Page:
How much education do you need? Is a high school diploma good enough? Should you get a college degree? Or maybe even a PhD?
Everyone’s life-path heads different directions, and, depending on your passions and abilities, different levels of education will be of different importance. If you are a fantastic carpenter, you probably don’t need a doctorate. But education can provide significant benefits for many people. Consider these five reasons you should consider getting more education.
Educated people make more money. They just do.
Sure, every once in a while that uneducated high-school dropout makes it big with his enormous, Yoda-esque I.Q. But even then those people don’t make it on pure intelligence. Almost without fail those uber-billionaire types had access to a significant opportunity. They were born in the right place, at the right time, and they knew the right people.
But, let’s be honest here, 99.993% of us aren’t that bright or that lucky. No, for us mere-mortals education makes a significant financial difference. Unemployment rate halves and earning potential goes through the roof once you get a college degree. So, education makes financial sense (unless you go $200,000 in debt to get a Psychology degree and go into social work – that doesn’t make financial sense).
Money isn’t everything – but it sure makes everything easier.
When we say “opportunities,” don’t hear “jobs.” These two things don’t possess a 1-to-1 correlation.
In fact, by opportunities we are talking about something much grander than just a connection to a job. We’re talking about relational connections, career connections, and exposure to entirely different ways of thinking or living. Education connects people to career opportunities they never knew existed, as well as simply broadening one’s horizons. One of the most important benefits of education exists in the simple exposure to new ideas and the opportunities those ideas bring.
3. Quality of Life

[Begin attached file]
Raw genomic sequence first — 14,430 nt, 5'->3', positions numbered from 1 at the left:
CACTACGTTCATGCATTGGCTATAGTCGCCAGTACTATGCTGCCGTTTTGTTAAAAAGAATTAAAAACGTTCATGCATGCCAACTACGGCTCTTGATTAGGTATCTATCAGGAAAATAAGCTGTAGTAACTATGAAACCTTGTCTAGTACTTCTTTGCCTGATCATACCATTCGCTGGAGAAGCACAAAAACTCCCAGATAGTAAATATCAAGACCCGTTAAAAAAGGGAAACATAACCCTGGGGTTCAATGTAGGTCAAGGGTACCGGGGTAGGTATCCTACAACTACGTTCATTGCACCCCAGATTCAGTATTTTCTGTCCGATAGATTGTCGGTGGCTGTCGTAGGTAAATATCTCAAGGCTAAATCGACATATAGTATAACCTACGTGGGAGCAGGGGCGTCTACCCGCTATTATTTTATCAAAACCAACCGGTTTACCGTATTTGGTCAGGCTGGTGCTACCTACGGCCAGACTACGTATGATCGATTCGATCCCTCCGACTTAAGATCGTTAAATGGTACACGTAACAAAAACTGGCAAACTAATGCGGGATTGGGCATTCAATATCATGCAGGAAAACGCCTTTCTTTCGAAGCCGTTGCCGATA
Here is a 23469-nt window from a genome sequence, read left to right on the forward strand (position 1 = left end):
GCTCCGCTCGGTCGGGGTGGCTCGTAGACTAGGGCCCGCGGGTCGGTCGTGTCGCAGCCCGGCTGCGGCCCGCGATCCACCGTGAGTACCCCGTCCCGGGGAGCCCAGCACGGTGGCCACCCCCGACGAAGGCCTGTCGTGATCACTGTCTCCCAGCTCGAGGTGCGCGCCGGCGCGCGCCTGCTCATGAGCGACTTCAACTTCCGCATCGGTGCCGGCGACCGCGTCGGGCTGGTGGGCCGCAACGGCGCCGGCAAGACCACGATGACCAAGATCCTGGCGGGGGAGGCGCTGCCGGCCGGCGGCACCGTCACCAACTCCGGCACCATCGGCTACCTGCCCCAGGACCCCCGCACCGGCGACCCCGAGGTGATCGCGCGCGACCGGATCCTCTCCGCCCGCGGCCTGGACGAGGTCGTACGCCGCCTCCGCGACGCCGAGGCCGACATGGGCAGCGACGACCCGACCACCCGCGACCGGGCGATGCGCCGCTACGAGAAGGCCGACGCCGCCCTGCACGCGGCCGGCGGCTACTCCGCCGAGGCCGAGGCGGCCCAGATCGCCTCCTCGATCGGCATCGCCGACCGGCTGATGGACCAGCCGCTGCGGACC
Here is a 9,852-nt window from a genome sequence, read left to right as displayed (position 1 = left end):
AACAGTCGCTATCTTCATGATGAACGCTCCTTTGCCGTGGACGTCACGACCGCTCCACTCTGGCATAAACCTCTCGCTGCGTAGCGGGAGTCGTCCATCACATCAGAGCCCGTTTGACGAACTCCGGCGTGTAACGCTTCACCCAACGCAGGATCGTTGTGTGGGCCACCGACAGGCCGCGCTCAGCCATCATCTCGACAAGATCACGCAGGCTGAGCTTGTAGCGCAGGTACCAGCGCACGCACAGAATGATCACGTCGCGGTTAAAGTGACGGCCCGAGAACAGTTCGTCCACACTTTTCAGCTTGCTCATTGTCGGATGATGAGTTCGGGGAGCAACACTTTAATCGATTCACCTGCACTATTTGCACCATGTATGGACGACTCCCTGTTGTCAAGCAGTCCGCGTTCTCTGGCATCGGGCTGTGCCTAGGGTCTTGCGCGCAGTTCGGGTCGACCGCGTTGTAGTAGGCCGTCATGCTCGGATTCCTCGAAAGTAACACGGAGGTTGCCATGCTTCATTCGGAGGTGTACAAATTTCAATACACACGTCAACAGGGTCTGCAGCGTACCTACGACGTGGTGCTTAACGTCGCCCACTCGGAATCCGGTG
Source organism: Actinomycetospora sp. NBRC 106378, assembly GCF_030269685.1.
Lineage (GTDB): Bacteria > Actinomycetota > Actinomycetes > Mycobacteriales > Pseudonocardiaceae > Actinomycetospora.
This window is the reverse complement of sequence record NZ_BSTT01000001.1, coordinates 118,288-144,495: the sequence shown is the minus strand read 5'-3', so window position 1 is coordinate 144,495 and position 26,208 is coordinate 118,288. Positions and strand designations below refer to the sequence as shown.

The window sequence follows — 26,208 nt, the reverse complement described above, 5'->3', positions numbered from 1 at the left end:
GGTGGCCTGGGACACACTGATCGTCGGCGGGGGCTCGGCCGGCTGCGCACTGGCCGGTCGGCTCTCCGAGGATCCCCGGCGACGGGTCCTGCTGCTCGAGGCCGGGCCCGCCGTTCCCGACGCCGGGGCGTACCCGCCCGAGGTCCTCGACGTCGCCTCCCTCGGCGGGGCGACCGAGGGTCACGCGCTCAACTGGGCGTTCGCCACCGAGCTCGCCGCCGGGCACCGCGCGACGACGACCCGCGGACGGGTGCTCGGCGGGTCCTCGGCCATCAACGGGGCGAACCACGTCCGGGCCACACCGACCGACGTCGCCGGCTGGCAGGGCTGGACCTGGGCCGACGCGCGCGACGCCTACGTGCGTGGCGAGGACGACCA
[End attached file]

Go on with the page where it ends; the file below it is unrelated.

Studies show that quality of life increases with education. We’re talking here about the broadest possible sense of the word “quality.” For example, the quality of one’s family life correlates directly with education. The more educated one is, the more likely that person is to be married, to be happy in their marriage, to have less stress, to live longer, and to be content with their situation in life. Well-educated people are also more secure with their position in life and less likely to get divorced. Want a happy family life? Go back to school.
4. Making a difference
I’ll demonstrate this point pretty simply. We ask our Seminar attend a crucial question: Can you name one world-changer without an education?
So far, no one has. I’m open to it. I’d love to hear that answer. But I just don’t think we’re ever going to hear about that uneducated world-changer. Education opens doors to make a lasting impact in the world. While more education doesn’t necessarily guarantee that you’ll make a difference, it’s more or less a prerequisite. Movers, shakers, and difference-makers are birthed through education.
The final result here can be summed up in one word: freedom. If you have more financial security, you have more freedom. If you have more job stability, you have more freedom. If you have more connections, opportunities, coping abilities, and life experiences, you have more freedom.
I don’t think college is for everyone. I have a lot of friends who haven’t gone to college and are doing great. I also have unemployed friends with a college degree, so more education doesn’t guarantee anything. But hopefully these five reasons have shown you that for many of our readers, a bit more education can be a wise investment in your future. How about you – why are you getting more education?